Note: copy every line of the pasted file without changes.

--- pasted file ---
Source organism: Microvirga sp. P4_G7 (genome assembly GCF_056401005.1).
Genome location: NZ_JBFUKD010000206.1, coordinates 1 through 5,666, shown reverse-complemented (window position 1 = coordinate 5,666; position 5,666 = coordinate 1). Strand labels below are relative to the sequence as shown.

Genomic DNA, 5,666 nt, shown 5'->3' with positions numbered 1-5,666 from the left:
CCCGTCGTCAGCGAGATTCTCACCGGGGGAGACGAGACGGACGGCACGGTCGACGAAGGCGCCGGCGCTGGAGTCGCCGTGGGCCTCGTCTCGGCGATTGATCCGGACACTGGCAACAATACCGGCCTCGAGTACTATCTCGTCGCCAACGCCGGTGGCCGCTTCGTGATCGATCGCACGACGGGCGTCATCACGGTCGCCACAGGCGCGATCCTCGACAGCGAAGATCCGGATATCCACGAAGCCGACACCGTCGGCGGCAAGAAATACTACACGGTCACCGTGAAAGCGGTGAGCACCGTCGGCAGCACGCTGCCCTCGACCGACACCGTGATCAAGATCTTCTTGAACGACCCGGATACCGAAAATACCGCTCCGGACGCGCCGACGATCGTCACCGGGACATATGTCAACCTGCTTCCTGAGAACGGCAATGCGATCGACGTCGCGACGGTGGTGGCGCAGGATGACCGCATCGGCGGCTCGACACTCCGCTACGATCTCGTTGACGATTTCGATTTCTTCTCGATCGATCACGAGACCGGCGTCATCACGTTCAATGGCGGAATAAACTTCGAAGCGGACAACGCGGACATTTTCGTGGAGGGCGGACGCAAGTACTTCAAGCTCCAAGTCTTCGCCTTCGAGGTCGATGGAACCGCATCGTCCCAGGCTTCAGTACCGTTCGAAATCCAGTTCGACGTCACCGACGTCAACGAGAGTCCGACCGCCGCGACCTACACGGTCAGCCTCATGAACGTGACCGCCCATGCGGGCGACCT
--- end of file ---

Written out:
Source organism: Microvirga sp. P4_G7 (genome assembly GCF_056401005.1).
Genome location: NZ_JBFUKD010000206.1, coordinates 1 through 5,666, shown reverse-complemented (window position 1 = coordinate 5,666; position 5,666 = coordinate 1). Strand labels below are relative to the sequence as shown.

Genomic DNA, 5,666 nt, shown 5'->3' with positions numbered 1-5,666 from the left:
CCCGTCGTCAGCGAGATTCTCACCGGGGGAGACGAGACGGACGGCACGGTCGACGAAGGCGCCGGCGCTGGAGTCGCCGTGGGCCTCGTCTCGGCGATTGATCCGGACACTGGCAACAATACCGGCCTCGAGTACTATCTCGTCGCCAACGCCGGTGGCCGCTTCGTGATCGATCGCACGACGGGCGTCATCACGGTCGCCACAGGCGCGATCCTCGACAGCGAAGATCCGGATATCCACGAAGCCGACACCGTCGGCGGCAAGAAATACTACACGGTCACCGTGAAAGCGGTGAGCACCGTCGGCAGCACGCTGCCCTCGACCGACACCGTGATCAAGATCTTCTTGAACGACCCGGATACCGAAAATACCGCTCCGGACGCGCCGACGATCGTCACCGGGACATATGTCAACCTGCTTCCTGAGAACGGCAATGCGATCGACGTCGCGACGGTGGTGGCGCAGGATGACCGCATCGGCGGCTCGACACTCCGCTACGATCTCGTTGACGATTTCGATTTCTTCTCGATCGATCACGAGACCGGCGTCATCACGTTCAATGGCGGAATAAACTTCGAAGCGGACAACGCGGACATTTTCGTGGAGGGCGGACGCAAGTACTTCAAGCTCCAAGTCTTCGCCTTCGAGGTCGATGGAACCGCATCGTCCCAGGCTTCAGTACCGTTCGAAATCCAGTTCGACGTCACCGACGTCAACGAGAGTCCGACCGCCGCGACCTACACGGTCAGCCTCATGAACGTGACCGCCCATGCGGGCGACCT